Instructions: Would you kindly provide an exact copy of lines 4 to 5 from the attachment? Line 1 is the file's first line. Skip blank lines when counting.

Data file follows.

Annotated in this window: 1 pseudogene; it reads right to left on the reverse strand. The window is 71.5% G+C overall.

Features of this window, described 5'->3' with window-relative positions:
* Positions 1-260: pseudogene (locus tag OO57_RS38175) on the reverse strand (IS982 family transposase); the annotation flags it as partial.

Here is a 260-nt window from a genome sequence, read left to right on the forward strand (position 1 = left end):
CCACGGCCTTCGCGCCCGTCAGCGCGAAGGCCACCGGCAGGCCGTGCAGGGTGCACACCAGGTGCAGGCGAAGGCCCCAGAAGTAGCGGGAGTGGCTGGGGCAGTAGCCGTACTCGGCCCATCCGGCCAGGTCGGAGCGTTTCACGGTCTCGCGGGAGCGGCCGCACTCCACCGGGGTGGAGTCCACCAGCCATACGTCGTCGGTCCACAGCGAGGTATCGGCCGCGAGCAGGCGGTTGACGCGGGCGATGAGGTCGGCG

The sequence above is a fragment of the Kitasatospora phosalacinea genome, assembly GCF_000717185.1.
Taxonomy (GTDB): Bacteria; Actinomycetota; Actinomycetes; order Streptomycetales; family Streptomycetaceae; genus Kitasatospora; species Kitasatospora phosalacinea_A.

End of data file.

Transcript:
Here is a 260-nt window from a genome sequence, read left to right on the forward strand (position 1 = left end):
CCACGGCCTTCGCGCCCGTCAGCGCGAAGGCCACCGGCAGGCCGTGCAGGGTGCACACCAGGTGCAGGCGAAGGCCCCAGAAGTAGCGGGAGTGGCTGGGGCAGTAGCCGTACTCGGCCCATCCGGCCAGGTCGGAGCGTTTCACGGTCTCGCGGGAGCGGCCGCACTCCACCGGGGTGGAGTCCACCAGCCATACGTCGTCGGTCCACAGCGAGGTATCGGCCGCGAGCAGGCGGTTGACGCGGGCGATGAGGTCGGCG